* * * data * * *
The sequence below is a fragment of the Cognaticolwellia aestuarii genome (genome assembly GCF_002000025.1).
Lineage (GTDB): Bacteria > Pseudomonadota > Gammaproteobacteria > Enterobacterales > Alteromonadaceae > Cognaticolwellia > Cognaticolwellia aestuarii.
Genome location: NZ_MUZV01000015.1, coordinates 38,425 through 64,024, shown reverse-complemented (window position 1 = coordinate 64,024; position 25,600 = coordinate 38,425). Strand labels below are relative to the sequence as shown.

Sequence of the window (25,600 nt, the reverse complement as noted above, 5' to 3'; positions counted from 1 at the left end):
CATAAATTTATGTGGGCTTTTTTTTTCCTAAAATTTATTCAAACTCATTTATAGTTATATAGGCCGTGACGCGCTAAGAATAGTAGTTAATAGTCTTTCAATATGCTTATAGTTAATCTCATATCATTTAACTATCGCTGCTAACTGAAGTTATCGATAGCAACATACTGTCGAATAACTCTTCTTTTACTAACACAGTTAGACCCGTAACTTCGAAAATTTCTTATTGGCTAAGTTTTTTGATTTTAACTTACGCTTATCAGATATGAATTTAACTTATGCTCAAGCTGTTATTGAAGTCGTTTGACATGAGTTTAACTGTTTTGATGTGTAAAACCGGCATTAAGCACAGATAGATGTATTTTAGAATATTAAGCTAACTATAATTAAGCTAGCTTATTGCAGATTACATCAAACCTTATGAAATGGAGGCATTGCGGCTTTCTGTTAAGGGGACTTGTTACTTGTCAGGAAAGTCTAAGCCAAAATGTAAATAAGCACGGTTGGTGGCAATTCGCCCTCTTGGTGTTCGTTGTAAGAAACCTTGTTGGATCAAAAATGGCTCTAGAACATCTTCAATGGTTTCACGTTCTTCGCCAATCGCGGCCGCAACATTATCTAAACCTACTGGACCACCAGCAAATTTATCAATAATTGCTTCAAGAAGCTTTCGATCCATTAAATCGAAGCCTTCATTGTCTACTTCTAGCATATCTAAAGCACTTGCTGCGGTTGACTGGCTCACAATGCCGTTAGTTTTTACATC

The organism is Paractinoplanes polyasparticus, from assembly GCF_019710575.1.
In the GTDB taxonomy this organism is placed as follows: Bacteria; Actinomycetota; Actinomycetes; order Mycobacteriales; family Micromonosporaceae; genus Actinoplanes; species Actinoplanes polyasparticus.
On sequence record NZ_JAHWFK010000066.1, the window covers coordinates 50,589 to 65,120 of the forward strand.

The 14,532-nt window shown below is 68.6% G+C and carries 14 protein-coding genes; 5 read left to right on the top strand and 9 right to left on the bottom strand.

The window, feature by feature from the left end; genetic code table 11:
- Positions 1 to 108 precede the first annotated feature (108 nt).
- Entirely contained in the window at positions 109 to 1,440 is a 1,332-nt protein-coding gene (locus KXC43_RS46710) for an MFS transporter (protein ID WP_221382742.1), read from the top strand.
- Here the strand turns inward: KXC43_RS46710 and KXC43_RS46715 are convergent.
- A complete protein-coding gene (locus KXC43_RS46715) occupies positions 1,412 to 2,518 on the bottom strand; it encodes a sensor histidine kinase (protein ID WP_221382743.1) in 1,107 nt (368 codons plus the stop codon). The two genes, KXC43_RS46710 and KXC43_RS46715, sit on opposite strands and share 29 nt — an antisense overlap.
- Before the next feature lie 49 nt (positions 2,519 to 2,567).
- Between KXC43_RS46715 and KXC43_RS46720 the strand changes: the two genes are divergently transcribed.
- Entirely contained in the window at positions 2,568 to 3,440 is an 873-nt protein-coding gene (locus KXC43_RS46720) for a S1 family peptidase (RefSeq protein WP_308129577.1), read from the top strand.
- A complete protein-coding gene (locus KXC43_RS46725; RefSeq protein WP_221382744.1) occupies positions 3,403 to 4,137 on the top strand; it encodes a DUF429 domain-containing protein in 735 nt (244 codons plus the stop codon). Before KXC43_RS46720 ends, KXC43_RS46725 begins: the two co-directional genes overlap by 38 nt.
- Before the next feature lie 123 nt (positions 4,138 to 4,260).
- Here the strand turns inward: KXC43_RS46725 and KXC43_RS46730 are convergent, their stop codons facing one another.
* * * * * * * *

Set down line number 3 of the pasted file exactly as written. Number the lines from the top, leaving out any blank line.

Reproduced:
Genome location: NZ_MUZV01000015.1, coordinates 38,425 through 64,024, shown reverse-complemented (window position 1 = coordinate 64,024; position 25,600 = coordinate 38,425). Strand labels below are relative to the sequence as shown.